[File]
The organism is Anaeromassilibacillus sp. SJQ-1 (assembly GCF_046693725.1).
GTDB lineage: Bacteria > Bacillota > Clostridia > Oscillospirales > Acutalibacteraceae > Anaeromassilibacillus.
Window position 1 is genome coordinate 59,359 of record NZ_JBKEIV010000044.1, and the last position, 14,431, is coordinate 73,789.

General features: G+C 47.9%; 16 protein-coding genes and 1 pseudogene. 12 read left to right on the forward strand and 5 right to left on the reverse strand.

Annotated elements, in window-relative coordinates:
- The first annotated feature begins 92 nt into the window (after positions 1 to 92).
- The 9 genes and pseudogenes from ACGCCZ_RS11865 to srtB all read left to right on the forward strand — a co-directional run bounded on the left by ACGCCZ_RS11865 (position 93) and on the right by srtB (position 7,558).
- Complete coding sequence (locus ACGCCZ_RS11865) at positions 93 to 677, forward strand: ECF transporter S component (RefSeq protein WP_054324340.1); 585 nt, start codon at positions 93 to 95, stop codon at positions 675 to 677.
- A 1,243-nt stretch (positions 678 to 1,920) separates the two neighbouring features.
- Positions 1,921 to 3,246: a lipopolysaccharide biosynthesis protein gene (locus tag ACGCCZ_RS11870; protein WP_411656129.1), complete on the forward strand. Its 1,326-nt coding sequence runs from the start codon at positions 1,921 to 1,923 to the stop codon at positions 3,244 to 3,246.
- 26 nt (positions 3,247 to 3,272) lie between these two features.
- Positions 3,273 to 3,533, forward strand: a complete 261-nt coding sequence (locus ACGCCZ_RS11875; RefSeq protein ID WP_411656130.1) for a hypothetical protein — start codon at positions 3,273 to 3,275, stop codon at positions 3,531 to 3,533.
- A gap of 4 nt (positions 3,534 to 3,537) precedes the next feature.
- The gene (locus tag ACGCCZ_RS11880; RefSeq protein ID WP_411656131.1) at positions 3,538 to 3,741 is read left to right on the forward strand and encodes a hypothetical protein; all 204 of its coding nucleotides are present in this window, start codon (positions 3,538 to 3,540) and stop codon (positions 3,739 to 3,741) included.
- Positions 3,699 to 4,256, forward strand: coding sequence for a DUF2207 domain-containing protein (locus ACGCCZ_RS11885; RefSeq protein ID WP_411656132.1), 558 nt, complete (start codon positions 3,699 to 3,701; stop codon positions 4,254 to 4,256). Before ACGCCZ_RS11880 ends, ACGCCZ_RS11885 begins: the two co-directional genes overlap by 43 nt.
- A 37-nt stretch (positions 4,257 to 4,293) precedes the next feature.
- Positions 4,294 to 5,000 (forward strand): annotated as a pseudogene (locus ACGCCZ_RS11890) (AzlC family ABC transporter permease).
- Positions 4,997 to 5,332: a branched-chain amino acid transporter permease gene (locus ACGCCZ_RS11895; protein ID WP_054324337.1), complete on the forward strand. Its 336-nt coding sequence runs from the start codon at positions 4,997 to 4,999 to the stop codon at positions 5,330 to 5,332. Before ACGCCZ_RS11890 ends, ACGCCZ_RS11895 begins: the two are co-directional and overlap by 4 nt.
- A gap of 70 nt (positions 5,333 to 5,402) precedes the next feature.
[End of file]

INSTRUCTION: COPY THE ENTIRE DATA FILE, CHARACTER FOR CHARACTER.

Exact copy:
The organism is Anaeromassilibacillus sp. SJQ-1 (assembly GCF_046693725.1).
GTDB lineage: Bacteria > Bacillota > Clostridia > Oscillospirales > Acutalibacteraceae > Anaeromassilibacillus.
Window position 1 is genome coordinate 59,359 of record NZ_JBKEIV010000044.1, and the last position, 14,431, is coordinate 73,789.

General features: G+C 47.9%; 16 protein-coding genes and 1 pseudogene. 12 read left to right on the forward strand and 5 right to left on the reverse strand.

Annotated elements, in window-relative coordinates:
- The first annotated feature begins 92 nt into the window (after positions 1 to 92).
- The 9 genes and pseudogenes from ACGCCZ_RS11865 to srtB all read left to right on the forward strand — a co-directional run bounded on the left by ACGCCZ_RS11865 (position 93) and on the right by srtB (position 7,558).
- Complete coding sequence (locus ACGCCZ_RS11865) at positions 93 to 677, forward strand: ECF transporter S component (RefSeq protein WP_054324340.1); 585 nt, start codon at positions 93 to 95, stop codon at positions 675 to 677.
- A 1,243-nt stretch (positions 678 to 1,920) separates the two neighbouring features.
- Positions 1,921 to 3,246: a lipopolysaccharide biosynthesis protein gene (locus tag ACGCCZ_RS11870; protein WP_411656129.1), complete on the forward strand. Its 1,326-nt coding sequence runs from the start codon at positions 1,921 to 1,923 to the stop codon at positions 3,244 to 3,246.
- 26 nt (positions 3,247 to 3,272) lie between these two features.
- Positions 3,273 to 3,533, forward strand: a complete 261-nt coding sequence (locus ACGCCZ_RS11875; RefSeq protein ID WP_411656130.1) for a hypothetical protein — start codon at positions 3,273 to 3,275, stop codon at positions 3,531 to 3,533.
- A gap of 4 nt (positions 3,534 to 3,537) precedes the next feature.
- The gene (locus tag ACGCCZ_RS11880; RefSeq protein ID WP_411656131.1) at positions 3,538 to 3,741 is read left to right on the forward strand and encodes a hypothetical protein; all 204 of its coding nucleotides are present in this window, start codon (positions 3,538 to 3,540) and stop codon (positions 3,739 to 3,741) included.
- Positions 3,699 to 4,256, forward strand: coding sequence for a DUF2207 domain-containing protein (locus ACGCCZ_RS11885; RefSeq protein ID WP_411656132.1), 558 nt, complete (start codon positions 3,699 to 3,701; stop codon positions 4,254 to 4,256). Before ACGCCZ_RS11880 ends, ACGCCZ_RS11885 begins: the two co-directional genes overlap by 43 nt.
- A 37-nt stretch (positions 4,257 to 4,293) precedes the next feature.
- Positions 4,294 to 5,000 (forward strand): annotated as a pseudogene (locus ACGCCZ_RS11890) (AzlC family ABC transporter permease).
- Positions 4,997 to 5,332: a branched-chain amino acid transporter permease gene (locus ACGCCZ_RS11895; protein ID WP_054324337.1), complete on the forward strand. Its 336-nt coding sequence runs from the start codon at positions 4,997 to 4,999 to the stop codon at positions 5,330 to 5,332. Before ACGCCZ_RS11890 ends, ACGCCZ_RS11895 begins: the two are co-directional and overlap by 4 nt.
- A gap of 70 nt (positions 5,333 to 5,402) precedes the next feature.